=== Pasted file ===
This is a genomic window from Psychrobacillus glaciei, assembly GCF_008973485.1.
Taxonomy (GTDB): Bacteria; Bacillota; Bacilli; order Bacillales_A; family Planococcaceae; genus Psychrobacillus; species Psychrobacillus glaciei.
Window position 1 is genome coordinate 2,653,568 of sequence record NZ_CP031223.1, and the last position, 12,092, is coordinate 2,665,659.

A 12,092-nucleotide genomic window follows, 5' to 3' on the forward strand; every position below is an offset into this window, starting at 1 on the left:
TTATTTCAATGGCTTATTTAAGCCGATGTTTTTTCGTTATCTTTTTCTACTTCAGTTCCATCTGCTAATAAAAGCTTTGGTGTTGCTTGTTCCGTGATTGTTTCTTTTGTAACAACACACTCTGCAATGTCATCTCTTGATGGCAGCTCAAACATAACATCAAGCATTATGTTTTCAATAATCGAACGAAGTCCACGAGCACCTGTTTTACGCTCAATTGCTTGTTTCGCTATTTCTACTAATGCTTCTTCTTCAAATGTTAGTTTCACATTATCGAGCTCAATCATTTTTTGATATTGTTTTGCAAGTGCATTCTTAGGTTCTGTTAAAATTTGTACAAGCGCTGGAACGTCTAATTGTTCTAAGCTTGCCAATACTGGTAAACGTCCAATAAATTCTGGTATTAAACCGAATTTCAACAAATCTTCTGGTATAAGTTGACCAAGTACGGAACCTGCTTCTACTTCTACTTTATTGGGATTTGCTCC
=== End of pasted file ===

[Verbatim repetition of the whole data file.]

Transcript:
This is a genomic window from Psychrobacillus glaciei, assembly GCF_008973485.1.
Taxonomy (GTDB): Bacteria; Bacillota; Bacilli; order Bacillales_A; family Planococcaceae; genus Psychrobacillus; species Psychrobacillus glaciei.
Window position 1 is genome coordinate 2,653,568 of sequence record NZ_CP031223.1, and the last position, 12,092, is coordinate 2,665,659.

A 12,092-nucleotide genomic window follows, 5' to 3' on the forward strand; every position below is an offset into this window, starting at 1 on the left:
TTATTTCAATGGCTTATTTAAGCCGATGTTTTTTCGTTATCTTTTTCTACTTCAGTTCCATCTGCTAATAAAAGCTTTGGTGTTGCTTGTTCCGTGATTGTTTCTTTTGTAACAACACACTCTGCAATGTCATCTCTTGATGGCAGCTCAAACATAACATCAAGCATTATGTTTTCAATAATCGAACGAAGTCCACGAGCACCTGTTTTACGCTCAATTGCTTGTTTCGCTATTTCTACTAATGCTTCTTCTTCAAATGTTAGTTTCACATTATCGAGCTCAATCATTTTTTGATATTGTTTTGCAAGTGCATTCTTAGGTTCTGTTAAAATTTGTACAAGCGCTGGAACGTCTAATTGTTCTAAGCTTGCCAATACTGGTAAACGTCCAATAAATTCTGGTATTAAACCGAATTTCAACAAATCTTCTGGTATAAGTTGACCAAGTACGGAACCTGCTTCTACTTCTACTTTATTGGGATTTGCTCC